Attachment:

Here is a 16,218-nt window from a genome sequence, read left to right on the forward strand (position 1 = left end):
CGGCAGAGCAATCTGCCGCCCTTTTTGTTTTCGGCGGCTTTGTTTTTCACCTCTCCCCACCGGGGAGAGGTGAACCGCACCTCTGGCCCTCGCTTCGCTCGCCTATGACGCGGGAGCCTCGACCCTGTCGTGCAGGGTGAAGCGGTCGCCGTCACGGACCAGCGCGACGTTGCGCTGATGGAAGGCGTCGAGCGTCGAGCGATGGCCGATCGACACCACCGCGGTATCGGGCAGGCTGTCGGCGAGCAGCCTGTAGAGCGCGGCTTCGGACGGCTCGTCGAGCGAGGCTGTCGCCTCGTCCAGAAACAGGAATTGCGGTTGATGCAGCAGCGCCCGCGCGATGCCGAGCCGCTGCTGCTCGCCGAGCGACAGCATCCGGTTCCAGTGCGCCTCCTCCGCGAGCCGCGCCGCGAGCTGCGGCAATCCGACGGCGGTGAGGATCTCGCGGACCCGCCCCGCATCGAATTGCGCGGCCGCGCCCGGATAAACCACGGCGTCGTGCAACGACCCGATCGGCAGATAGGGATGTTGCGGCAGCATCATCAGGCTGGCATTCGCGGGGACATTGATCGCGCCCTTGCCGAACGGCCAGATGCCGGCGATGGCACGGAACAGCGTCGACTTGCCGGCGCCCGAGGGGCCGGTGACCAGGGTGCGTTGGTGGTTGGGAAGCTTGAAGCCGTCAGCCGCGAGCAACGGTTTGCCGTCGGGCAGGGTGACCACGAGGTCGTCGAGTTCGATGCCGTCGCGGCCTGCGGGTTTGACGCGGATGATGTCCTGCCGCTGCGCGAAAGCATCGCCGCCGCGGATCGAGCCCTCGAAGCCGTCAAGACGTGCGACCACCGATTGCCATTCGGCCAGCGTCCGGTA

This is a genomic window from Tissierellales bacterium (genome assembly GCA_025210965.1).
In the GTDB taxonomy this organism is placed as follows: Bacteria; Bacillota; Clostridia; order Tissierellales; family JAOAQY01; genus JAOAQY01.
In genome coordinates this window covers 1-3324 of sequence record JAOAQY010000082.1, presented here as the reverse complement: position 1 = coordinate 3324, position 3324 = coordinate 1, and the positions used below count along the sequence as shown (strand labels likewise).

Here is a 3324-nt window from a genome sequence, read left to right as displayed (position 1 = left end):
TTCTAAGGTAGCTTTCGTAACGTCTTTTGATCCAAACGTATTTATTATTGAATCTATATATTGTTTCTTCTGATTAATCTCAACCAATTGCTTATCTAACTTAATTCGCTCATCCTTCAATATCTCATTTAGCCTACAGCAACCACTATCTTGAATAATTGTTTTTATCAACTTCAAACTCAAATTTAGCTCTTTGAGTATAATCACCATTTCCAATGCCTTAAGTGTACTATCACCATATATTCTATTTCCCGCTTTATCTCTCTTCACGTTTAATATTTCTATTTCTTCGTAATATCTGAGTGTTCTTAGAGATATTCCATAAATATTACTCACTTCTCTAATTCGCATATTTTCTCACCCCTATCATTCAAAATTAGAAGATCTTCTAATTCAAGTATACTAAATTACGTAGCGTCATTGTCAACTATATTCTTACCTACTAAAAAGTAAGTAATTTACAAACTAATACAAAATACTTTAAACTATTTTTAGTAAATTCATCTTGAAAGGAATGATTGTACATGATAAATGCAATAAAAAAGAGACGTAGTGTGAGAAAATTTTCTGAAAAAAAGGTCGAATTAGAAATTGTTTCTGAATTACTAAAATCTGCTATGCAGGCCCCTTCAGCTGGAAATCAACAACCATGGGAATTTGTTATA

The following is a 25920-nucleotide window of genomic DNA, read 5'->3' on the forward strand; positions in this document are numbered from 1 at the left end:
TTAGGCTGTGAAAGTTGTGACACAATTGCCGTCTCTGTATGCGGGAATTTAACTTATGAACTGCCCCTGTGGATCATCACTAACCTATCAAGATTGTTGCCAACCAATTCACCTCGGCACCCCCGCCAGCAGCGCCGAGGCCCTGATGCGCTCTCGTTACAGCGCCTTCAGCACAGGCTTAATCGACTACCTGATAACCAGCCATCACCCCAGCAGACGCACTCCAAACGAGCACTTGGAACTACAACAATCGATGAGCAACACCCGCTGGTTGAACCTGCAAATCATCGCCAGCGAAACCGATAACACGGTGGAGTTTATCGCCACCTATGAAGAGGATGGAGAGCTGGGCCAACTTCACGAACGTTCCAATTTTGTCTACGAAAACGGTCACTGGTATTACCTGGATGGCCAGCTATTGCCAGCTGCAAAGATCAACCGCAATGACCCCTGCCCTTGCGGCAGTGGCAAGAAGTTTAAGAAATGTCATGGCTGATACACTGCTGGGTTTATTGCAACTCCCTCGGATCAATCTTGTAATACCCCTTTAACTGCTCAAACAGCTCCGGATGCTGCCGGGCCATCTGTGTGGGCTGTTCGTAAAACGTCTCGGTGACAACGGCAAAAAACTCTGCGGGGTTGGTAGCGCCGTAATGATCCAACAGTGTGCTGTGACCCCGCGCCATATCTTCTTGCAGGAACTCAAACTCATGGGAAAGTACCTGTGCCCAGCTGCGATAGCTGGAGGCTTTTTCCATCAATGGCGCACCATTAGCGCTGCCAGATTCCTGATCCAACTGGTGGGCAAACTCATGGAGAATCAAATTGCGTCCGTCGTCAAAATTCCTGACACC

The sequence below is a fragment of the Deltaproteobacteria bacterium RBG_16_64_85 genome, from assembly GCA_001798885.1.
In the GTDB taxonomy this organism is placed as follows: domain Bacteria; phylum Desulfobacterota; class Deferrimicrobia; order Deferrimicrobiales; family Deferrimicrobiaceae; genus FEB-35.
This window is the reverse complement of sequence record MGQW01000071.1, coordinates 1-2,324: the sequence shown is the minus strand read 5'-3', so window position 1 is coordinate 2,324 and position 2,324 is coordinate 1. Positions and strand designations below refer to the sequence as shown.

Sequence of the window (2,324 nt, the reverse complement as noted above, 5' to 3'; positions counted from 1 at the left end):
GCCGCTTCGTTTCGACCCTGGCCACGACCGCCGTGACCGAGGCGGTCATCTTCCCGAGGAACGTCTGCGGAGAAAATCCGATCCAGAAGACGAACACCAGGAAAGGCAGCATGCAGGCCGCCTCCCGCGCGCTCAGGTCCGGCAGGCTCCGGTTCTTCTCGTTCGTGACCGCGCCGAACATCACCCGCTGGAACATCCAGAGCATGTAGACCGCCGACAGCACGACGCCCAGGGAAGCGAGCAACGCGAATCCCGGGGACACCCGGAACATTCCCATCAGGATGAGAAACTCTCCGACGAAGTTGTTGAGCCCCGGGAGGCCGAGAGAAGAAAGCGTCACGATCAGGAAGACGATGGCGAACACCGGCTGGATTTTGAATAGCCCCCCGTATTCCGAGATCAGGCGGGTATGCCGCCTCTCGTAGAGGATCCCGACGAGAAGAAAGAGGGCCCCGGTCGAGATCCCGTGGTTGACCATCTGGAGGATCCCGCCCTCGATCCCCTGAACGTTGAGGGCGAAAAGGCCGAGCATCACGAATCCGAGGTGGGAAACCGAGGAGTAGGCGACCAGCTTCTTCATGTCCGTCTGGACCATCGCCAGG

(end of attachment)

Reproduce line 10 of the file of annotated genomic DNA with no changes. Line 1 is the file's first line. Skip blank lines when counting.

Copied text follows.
The sequence below is a fragment of the Deltaproteobacteria bacterium RBG_16_64_85 genome, from assembly GCA_001798885.1.